Welcome to BusinessHR's June update!
- Employment law update
- Forthcoming changes including the removal of identity cards
- Company cars - increase in HMRC advisory fuel rates from 1 June 2010
- 100% increase in fines levied for illegal staff
- Some interesting cases
- Discipline: misconduct and liability
- Dismissal: guidance on delays, failure to follow procedures and investigations
- Dismissal: redundancy and discrimination - the costs of getting it wrong
- Equal pay claims
- Health and safety news
- The cost of dehydration
- New on the website
- And finally....
- Guidance on managing during the world cup
- BusinessHR introduces HRCare services
- This month's hot topic
Forthcoming changes including the removal of identity cards
Given the lengthy newsletters over the past few months, this one comes as light relief! There has been so much new law over past years, that it is encouraging to see the new government planning to reduce this, rather than add to it! (Although see below, and also note that the repeal of the statutory dispute resolution procedures last April still seemed to create quite a bit of work for those in HR, as procedures needed to be amended, letters needed changing, contracts which referred to this had to be changed, managers had to be trained and briefed and we all needed to remind ourselves of what we did prior to the procedures - so maybe not quite so straightforward as we think!)
The first piece of new legislation is the Identity Documents Bill 2010-11. If passed, this will repeal the Identity Cards Act 2006 and invalidate all existing national identity cards on 3rd September 2010. Those who paid £-30 for a card (around 15,000 people) will not get a refund. The National Identity Register will cease to exist.
What else seems likely to change?
The Queen's Speech covered the next 18 months only. However, the government stated that it intends to "review employment and workplace laws, for employers and employees, to ensure they maximise flexibility for both parties while protecting fairness and providing the competitive environment required for enterprise to thrive". Hopefully any changes will reduce "red-tape" and simplify current legislation rather than add to it.
Things which seem likely to change:
- employment tribunal system - steps to make it more accessible and fair
- the vetting and barring scheme - making it less onerous
- pay and bonuses - a short-term limit or freeze on public sector pay (whilst protecting those on low incomes) and rules to curb bonuses within the financial services sector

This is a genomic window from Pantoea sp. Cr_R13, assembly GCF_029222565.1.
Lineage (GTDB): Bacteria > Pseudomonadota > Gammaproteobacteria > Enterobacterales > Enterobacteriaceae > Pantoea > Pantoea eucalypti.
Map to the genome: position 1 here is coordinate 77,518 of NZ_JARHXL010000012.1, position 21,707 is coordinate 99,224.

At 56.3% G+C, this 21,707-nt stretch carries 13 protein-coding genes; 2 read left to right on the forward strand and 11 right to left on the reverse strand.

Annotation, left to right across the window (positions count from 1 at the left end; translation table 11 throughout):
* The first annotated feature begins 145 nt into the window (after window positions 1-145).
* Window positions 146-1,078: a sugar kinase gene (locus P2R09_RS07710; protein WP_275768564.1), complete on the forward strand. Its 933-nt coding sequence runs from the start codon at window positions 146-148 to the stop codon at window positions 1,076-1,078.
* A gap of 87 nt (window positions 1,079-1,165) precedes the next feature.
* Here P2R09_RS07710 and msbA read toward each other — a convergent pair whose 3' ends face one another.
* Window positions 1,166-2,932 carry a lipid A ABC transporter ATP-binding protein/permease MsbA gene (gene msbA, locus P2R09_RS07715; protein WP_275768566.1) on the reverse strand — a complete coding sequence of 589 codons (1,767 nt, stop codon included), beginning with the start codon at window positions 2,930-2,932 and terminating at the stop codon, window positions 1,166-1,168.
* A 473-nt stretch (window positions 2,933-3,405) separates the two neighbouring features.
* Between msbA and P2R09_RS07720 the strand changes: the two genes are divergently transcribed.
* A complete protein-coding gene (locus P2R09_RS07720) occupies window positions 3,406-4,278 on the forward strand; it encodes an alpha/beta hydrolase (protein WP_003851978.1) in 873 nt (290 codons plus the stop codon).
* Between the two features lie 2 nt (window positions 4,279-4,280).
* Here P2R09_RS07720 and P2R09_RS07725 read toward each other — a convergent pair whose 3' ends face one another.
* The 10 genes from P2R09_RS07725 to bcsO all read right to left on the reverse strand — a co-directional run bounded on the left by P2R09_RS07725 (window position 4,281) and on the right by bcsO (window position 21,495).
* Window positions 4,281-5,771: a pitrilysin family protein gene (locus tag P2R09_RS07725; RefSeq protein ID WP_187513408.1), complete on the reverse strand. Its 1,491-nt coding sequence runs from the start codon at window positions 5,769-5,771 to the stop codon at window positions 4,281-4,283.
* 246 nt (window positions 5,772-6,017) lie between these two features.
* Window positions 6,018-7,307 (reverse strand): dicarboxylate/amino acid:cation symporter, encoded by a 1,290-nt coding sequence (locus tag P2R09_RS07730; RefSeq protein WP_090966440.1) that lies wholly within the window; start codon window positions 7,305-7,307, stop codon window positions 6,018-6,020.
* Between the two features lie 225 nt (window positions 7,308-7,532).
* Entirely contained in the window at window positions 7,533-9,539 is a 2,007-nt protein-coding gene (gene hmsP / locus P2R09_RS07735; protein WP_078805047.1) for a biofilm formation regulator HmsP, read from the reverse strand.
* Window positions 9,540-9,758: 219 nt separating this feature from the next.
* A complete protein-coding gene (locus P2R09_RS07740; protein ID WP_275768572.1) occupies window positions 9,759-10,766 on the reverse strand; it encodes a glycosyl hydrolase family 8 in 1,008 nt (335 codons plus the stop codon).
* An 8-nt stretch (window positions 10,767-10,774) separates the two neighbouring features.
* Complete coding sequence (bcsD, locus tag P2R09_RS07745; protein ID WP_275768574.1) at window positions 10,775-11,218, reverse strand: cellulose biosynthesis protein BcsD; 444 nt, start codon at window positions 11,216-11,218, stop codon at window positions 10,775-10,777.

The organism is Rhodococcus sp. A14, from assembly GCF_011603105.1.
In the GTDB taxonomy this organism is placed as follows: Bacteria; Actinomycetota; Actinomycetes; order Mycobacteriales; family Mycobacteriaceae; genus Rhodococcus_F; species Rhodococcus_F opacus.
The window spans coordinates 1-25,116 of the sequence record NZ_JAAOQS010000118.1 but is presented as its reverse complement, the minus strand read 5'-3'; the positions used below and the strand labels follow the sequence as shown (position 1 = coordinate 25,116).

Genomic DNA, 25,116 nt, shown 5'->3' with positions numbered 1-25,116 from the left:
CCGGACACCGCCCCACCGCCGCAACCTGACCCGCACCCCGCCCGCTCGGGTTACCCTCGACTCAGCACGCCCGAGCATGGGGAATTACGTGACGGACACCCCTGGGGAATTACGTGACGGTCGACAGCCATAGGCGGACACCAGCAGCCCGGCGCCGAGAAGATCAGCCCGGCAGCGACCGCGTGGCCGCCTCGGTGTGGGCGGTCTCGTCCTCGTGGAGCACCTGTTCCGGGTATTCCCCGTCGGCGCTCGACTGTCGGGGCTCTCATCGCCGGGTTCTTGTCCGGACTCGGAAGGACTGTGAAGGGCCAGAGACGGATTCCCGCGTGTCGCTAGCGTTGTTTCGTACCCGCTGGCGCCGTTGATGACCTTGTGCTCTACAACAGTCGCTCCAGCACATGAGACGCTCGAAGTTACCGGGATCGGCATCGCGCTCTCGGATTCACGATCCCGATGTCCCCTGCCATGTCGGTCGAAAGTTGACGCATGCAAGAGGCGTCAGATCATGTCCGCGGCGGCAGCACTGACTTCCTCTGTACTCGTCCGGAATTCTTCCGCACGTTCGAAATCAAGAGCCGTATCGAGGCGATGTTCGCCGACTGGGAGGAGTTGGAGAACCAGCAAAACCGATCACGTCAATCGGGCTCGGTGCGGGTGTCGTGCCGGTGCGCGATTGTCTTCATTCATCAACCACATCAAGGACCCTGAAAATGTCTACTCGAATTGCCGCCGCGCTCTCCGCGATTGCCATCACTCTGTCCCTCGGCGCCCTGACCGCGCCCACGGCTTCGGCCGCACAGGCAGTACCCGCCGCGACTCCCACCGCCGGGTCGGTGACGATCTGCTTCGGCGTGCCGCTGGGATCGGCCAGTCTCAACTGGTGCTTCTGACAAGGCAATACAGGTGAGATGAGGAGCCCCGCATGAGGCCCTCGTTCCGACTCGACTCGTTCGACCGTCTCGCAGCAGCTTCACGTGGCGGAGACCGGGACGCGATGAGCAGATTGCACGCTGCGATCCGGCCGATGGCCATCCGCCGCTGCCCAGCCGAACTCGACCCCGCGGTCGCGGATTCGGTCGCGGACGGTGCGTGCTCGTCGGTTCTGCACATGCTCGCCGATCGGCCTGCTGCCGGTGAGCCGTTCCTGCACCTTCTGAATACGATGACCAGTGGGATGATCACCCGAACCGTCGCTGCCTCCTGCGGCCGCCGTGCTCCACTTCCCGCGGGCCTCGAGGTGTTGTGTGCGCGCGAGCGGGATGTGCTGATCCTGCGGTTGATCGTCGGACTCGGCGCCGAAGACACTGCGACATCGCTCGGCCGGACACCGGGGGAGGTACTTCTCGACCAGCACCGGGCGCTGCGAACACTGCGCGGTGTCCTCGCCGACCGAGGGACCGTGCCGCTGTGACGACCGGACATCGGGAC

- retirement age and pensions - the abolition of the default retirement age, a review of public sector pensions and an increase in the state pension age. The latter will not rise above 65 until at least 2016 for men and 2020 for women, but rather than then rising to 68 by 2046, could well both increase earlier and to a higher age.
- agency workers - the forthcoming regulations may be reduced so that they still comply with the European Directive, but don't go beyond this
- Equality Act - the implementation may be delayed, especially the provisions covering positive action in recruitment and gender pay reporting in the private sector.
Watch this space!
The HMRC has revised its advisory rates for those who drive company cars. These rates apply to all journeys on or after 1 June 2010, although employers may use either the previous or new current rates until 1 July.
- Less than 1400cc: 12p (petrol); 11p (diesel); 8p (LPG)
- 1401cc- 2000cc: 15p (petrol); 11p (diesel); 10p (LPG)
- Over 2000cc: 21p (petrol); 16p (diesel); 14p (LPG)
(Note: petrol hybrid cars are treated as petrol cars.)
There seem to be no plans to review the rates for those who use their own vehicles for business mileage - these have been unaltered for a number of years now.
Those who read our hot topic last month will now be completely au fait with the range of possible pre-recruitment checks, but just to re-emphasise the requirement to check that all new workers are entitled to work in the UK and to keep a copy of their documentation proving this.
Fines levied by the UKBA doubled last year, with the UKBA imposing 2,210 civil penalties with fines totally £22.1m. (In 2008, 1,164 penalties were issued and in 2007 (before the fixed penalties came in) there were just 38 prosecutions for employing illegal immigrants.)
Discipline: misconduct and liability